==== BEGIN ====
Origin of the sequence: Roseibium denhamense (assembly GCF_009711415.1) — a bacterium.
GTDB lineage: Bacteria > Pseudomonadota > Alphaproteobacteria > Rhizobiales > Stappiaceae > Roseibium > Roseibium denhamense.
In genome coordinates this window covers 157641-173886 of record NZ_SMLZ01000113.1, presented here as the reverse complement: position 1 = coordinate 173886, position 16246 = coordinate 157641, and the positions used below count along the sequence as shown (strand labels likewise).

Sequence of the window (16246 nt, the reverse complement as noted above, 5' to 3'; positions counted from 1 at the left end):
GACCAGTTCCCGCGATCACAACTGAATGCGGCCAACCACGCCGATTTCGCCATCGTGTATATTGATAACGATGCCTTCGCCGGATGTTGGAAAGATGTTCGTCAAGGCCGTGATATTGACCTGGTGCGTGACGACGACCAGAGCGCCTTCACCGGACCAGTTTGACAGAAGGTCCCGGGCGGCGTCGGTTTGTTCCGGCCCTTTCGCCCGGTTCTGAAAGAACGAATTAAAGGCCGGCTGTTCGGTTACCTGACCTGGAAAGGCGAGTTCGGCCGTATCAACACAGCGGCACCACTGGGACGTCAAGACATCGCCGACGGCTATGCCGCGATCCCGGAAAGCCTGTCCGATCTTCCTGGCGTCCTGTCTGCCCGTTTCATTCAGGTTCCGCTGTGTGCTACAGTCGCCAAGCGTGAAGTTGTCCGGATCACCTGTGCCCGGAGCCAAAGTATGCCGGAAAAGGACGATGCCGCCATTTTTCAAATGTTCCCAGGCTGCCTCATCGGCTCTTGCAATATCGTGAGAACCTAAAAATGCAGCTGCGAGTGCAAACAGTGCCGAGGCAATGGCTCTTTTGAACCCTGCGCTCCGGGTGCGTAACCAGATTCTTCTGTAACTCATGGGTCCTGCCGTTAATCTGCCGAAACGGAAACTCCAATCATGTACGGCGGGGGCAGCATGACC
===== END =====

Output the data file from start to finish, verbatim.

Origin of the sequence: Roseibium denhamense (assembly GCF_009711415.1) — a bacterium.
GTDB lineage: Bacteria > Pseudomonadota > Alphaproteobacteria > Rhizobiales > Stappiaceae > Roseibium > Roseibium denhamense.
In genome coordinates this window covers 157641-173886 of record NZ_SMLZ01000113.1, presented here as the reverse complement: position 1 = coordinate 173886, position 16246 = coordinate 157641, and the positions used below count along the sequence as shown (strand labels likewise).

Sequence of the window (16246 nt, the reverse complement as noted above, 5' to 3'; positions counted from 1 at the left end):
GACCAGTTCCCGCGATCACAACTGAATGCGGCCAACCACGCCGATTTCGCCATCGTGTATATTGATAACGATGCCTTCGCCGGATGTTGGAAAGATGTTCGTCAAGGCCGTGATATTGACCTGGTGCGTGACGACGACCAGAGCGCCTTCACCGGACCAGTTTGACAGAAGGTCCCGGGCGGCGTCGGTTTGTTCCGGCCCTTTCGCCCGGTTCTGAAAGAACGAATTAAAGGCCGGCTGTTCGGTTACCTGACCTGGAAAGGCGAGTTCGGCCGTATCAACACAGCGGCACCACTGGGACGTCAAGACATCGCCGACGGCTATGCCGCGATCCCGGAAAGCCTGTCCGATCTTCCTGGCGTCCTGTCTGCCCGTTTCATTCAGGTTCCGCTGTGTGCTACAGTCGCCAAGCGTGAAGTTGTCCGGATCACCTGTGCCCGGAGCCAAAGTATGCCGGAAAAGGACGATGCCGCCATTTTTCAAATGTTCCCAGGCTGCCTCATCGGCTCTTGCAATATCGTGAGAACCTAAAAATGCAGCTGCGAGTGCAAACAGTGCCGAGGCAATGGCTCTTTTGAACCCTGCGCTCCGGGTGCGTAACCAGATTCTTCTGTAACTCATGGGTCCTGCCGTTAATCTGCCGAAACGGAAACTCCAATCATGTACGGCGGGGGCAGCATGACC